Hostess, which filed for bankruptcy back in January, planning merely to restructure its debt and continue as a leaner business, has announced that it now plans to liquidate instead.

This sounds like a good sign for the natural food industry, and for anyone in the food movement who favors a shift from chemical-laden, synthetic, heavily processed foods to whole, natural, un- or minimally-processed foods.  And I’m not talking about Schadenfreude: this could be taken as a sign that our country’s food preferences have shifted.  A company making highly processed, sugary, artificially-fatty products can’t stay in business anymore.

Twinkies

Relic of a foregone era? Not so sure.

But it’s not entirely clear that that’s what’s happening.  First of all, Hostess has filed bankruptcy before (in 2004), so this is not exactly new news.  Second, it seems that many of Hostess’s problems are company-specific, rather than market-specific or nation-specific.

They have labor issues.  The reason they’re liquidating now is that they still haven’t been able to reach agreement with workers in several of their business units to pare back costs sufficiently to allow them to operate profitably. Continue reading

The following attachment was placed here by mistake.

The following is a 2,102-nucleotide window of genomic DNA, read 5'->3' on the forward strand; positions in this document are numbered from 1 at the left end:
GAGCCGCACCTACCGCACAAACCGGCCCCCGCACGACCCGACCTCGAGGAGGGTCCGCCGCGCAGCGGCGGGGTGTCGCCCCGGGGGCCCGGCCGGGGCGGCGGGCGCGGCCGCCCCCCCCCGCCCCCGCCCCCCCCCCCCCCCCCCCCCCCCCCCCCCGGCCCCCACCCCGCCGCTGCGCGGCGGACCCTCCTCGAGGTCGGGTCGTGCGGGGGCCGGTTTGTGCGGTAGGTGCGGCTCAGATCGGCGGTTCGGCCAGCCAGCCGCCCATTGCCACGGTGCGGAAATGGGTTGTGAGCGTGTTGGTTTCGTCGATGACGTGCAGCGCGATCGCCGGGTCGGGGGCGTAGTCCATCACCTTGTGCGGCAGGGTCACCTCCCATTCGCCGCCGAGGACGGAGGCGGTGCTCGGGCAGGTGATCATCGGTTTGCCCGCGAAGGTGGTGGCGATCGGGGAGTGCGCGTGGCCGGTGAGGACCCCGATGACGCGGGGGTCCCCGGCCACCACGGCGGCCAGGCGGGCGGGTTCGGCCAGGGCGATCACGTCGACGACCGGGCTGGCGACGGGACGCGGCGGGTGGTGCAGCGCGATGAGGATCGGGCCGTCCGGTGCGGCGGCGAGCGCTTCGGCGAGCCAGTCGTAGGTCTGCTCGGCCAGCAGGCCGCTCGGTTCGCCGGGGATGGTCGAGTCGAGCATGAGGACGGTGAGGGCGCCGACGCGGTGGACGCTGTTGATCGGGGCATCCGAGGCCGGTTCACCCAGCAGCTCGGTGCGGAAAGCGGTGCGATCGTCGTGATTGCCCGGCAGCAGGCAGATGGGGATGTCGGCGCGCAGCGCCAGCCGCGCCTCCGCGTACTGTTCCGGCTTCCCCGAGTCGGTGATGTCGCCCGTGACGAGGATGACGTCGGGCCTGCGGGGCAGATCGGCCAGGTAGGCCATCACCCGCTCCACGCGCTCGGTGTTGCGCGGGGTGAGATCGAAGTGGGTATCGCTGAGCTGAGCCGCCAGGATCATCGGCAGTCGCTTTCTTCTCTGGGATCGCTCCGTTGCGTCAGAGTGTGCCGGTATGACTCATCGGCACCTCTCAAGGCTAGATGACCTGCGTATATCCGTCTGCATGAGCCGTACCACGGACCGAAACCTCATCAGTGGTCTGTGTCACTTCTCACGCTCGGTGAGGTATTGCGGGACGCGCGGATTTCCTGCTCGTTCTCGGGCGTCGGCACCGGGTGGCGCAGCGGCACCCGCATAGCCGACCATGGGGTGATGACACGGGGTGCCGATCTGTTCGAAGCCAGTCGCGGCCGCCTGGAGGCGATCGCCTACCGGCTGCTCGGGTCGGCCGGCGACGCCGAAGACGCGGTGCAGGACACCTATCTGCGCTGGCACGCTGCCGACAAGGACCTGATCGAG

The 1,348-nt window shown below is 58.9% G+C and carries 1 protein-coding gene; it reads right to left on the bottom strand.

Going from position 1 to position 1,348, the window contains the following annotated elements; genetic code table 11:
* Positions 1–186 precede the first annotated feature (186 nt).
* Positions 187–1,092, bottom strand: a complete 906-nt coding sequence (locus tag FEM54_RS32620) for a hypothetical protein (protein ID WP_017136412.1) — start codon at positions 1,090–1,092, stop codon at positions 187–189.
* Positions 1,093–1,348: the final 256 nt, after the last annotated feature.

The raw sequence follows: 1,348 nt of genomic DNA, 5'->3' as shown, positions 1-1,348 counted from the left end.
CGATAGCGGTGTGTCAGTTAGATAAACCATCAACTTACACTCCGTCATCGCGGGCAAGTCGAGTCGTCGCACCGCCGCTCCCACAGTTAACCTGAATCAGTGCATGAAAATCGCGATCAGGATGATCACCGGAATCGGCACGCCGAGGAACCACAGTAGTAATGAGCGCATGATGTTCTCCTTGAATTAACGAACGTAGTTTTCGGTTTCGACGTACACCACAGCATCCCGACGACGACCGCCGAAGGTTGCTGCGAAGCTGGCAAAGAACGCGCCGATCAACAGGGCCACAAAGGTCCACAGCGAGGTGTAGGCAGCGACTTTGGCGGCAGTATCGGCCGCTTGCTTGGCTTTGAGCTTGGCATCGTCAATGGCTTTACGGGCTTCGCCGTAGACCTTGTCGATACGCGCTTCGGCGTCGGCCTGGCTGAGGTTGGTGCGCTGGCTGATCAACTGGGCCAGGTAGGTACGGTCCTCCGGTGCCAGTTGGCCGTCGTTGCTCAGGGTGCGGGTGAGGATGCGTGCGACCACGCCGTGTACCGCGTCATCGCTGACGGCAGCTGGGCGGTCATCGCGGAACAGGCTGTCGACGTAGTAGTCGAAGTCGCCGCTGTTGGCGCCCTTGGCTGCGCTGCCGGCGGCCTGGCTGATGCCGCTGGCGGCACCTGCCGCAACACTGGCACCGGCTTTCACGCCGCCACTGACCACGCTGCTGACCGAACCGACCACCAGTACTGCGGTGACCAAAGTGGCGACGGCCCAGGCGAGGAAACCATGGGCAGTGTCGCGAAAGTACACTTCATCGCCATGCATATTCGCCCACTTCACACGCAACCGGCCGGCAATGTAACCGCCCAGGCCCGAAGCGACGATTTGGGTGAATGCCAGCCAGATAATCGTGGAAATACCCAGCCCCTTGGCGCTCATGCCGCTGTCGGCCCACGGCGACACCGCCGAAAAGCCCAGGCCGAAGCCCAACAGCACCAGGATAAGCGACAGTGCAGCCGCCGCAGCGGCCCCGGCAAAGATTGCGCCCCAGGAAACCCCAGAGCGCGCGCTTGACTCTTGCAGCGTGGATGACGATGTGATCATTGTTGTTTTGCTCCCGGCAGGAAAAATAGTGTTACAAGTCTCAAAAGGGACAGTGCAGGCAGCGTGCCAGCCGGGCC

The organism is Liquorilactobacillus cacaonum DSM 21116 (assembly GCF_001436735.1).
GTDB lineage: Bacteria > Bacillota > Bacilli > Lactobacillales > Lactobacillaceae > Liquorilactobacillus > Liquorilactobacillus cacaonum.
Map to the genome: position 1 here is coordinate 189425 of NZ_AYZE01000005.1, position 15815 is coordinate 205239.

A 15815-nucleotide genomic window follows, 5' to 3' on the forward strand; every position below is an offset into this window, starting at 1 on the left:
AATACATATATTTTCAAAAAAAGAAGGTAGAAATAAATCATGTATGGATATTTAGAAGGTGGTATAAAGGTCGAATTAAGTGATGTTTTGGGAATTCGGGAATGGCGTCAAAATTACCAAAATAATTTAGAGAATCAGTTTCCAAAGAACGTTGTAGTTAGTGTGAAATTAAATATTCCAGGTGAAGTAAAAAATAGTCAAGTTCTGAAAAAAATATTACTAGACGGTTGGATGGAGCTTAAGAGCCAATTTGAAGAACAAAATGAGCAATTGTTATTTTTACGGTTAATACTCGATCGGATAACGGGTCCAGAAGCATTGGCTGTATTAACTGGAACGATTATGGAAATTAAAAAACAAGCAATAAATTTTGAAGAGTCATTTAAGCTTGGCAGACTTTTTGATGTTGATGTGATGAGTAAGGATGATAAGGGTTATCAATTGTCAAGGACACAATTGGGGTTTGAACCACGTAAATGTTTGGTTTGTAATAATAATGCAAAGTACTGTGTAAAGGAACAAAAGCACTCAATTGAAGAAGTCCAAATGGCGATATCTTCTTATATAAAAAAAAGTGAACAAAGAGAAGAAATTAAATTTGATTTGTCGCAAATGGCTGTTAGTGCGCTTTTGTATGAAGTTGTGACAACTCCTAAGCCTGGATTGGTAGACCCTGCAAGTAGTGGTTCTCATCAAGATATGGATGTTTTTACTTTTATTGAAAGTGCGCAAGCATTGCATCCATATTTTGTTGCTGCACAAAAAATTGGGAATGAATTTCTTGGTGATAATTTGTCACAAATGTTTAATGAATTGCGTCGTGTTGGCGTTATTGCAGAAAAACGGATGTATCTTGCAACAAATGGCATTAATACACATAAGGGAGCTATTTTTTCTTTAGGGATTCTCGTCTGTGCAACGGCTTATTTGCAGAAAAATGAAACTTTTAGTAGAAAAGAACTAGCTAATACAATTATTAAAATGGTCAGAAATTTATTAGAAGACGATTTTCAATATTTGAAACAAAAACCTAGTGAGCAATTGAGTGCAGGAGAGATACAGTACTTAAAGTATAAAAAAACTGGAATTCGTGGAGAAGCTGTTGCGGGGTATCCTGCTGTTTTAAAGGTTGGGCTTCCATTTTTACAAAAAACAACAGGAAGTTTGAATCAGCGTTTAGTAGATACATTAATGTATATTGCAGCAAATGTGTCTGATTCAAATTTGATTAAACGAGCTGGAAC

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In Defense of Food

More than any other book people tell me they’re reading about food, Michael Pollan’s In Defense of Food continues to pop up.

This makes me happy because it’s also the one book I’d recommend people read, if they could only read one book about food.  Not only is it a quick and easy read, but it presents the most simple, accurate and reliable dietary philosophy I’ve yet encountered.  Pollan summarizes this philosophy in the simple dictum, “Eat food.  Not too much.  Mostly plants.”  His advice is simple, unbiased, easy to follow, and supported by reasonable argument.

In Defense of Food

All you need to know about food. (But I still can’t help suggesting some improvements.)

And yet, there’s a lot, even in this one dictum, that I disagree with.  Though “Eat food” (which I’ll explain shortly) is the heart of the book, and of my own dietary philosophy, I don’t agree with the two other exhortations in his byline.  I’d change “Not too much.  Mostly Plants” to “Properly raised.  Mostly raw.”

Why?  Let’s start with Pollan’s first recommendation, one I agree with strongly: “Eat food.”  When Pollan says “food,” he doesn’t mean everything we put in our mouths.  By food, he means foods with five of fewer ingredients, all of whose names you can pronounce.  Foods your grandmother would recognize.  Not foods processed, then reprocessed, then processed again, where the ingredient list bears no recognition to what humans have traditionally considered “food.” Continue reading